This is 13th and final part of the our series, nomism, antinomianism and The Marrow of Modern Divinity. If you’re just joining us, you can start at the beginning with episode 58. Why this series? Because The Marrow was an important classic Reformed text published during the Westminster Assembly. It was well regarded by many of the divines and by the best of the 18th-century Reformed (e.g., Thomas Boston). That it generated a controversy in the first quarter of the 18th century in Scotland is illuminating for our contemporary discussions about justification and sanctification. Those who opposed republication of The Marrow and its doctrine are described by historians as “neonomians.” They were the theological heirs of Richard Baxter who worried about the free offer of the gospel of unconditional acceptance with God solely on the basis of the imputation of Christ’s righteousness received through faith alone. They worried that the gospel of grace would lead to licentiousness. The neonomians were unsatisfied with consequent conditions, they wanted to make our standing with God dependent upon our obedience. Now, as then, there are some who insinuate that The Marrow was antinomian so it’s a good acid test, a good way to see if a preacher is a gospel man or a neonomian.
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“They were the theological heirs of Richard Baxter who worried that the free offer of the gospel of unconditional acceptance with God solely on the basis of the imputation of Christ’s righteousness received through faith alone.”
The above sentence does not make any sense! They worried that ….?
Furthermore, like Raymond Blacketer, who is one of Richard A. Muller’s students in the area of the codification of Protestant orthodoxy, I do not accept the so-called “free offer” and to label those who reject this concept as being neonomian is at best pejorative and is not an argument based on the facts of historical theology.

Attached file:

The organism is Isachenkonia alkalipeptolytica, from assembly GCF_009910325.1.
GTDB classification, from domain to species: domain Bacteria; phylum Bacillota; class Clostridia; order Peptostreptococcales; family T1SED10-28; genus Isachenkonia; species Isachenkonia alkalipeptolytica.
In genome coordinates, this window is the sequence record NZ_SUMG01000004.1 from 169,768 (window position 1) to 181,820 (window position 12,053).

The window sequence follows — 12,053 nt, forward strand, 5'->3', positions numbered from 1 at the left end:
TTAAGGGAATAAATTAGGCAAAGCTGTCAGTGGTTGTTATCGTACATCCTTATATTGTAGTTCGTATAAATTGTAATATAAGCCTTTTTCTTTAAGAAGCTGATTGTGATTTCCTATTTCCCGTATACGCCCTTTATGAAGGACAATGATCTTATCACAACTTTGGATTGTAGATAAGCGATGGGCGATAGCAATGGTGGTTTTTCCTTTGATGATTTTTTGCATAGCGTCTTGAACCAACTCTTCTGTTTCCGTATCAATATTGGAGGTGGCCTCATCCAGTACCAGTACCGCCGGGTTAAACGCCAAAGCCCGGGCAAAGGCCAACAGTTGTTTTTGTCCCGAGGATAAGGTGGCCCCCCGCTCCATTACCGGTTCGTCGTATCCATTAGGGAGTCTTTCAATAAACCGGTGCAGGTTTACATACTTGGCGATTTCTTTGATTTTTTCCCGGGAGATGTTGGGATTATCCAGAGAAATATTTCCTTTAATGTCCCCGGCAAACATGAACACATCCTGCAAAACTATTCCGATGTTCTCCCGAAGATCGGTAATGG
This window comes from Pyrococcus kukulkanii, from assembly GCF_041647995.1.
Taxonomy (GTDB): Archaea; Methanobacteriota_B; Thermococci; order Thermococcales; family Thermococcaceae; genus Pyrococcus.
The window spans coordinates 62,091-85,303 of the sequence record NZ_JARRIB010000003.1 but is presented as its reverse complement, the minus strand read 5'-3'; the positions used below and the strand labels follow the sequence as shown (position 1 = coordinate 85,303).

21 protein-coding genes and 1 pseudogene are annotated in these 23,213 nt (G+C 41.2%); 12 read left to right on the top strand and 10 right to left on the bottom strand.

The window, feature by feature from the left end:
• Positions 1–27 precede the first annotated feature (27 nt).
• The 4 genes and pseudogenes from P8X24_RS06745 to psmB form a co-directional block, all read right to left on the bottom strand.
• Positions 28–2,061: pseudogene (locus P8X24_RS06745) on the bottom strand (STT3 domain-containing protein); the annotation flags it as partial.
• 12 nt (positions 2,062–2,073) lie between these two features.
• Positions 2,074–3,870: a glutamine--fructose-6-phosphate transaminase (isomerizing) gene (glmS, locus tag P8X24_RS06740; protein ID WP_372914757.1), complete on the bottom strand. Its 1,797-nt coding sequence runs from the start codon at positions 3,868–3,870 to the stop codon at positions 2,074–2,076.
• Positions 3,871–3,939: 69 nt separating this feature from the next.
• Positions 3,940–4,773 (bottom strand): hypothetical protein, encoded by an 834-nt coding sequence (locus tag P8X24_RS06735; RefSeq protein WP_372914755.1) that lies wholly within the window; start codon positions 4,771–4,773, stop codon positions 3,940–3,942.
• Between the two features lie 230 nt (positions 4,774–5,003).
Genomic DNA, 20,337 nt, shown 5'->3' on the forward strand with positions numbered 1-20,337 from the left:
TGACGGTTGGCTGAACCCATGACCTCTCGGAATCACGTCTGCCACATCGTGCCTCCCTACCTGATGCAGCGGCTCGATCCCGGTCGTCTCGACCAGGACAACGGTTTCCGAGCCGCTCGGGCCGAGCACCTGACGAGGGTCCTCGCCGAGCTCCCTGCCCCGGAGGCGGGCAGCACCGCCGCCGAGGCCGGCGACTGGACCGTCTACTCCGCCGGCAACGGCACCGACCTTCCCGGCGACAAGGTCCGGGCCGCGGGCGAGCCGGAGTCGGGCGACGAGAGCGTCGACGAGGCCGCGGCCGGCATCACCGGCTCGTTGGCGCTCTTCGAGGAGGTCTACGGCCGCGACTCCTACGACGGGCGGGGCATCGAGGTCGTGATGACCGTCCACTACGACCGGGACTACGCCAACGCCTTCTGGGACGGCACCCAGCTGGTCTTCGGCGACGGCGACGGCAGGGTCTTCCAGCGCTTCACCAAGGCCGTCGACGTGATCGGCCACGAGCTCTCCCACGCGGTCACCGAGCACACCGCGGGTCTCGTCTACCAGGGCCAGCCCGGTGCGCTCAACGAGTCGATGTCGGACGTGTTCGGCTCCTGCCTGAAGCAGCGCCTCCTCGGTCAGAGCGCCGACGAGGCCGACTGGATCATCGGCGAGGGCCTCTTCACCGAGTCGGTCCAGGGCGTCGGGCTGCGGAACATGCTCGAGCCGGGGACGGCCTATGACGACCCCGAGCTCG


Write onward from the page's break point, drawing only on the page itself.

I’ve fixed the typo.
I responded, in print, some years ago to the claim that “offer” doesn’t mean offer.
Here is some of that work.
Ps. I’m not claiming that all who deny the Free Offer were/are nomists but the neonomians in the GA of the Kirk did do.
I especially like footnote 58. However, nothing that you said there convinces me that the Marrow of Modern Divinity by Fisher is orthodox. Furthermore, I would hardly use Curt Daniel as a reliable source or riposte against Raymond Blacketer.
I have done a fairly thorough survey of original sources to investigate how they use the verb offer (offero, oblatus) and it is clear to me that, read in context, it is used consistently in the sense of a genuine, free, well meant offer of the Gospel. That idea was taught in the context of their doctrines of Original Sin and predestination. That is why or one reason why writers such as Oleviamus distinguished between the substance of the covenant of grace and it’s administration. The free offer or well meant offer was understood as part of the administration of the covenant of grace.
You are entitled to think what you will about the doctrine but the history is fairly clear.
A very helpful study by Mark Beach on Calvin and the gospel offer (including the definition of “offer”) is available here:
My own work should be out, Lord willing, early next year: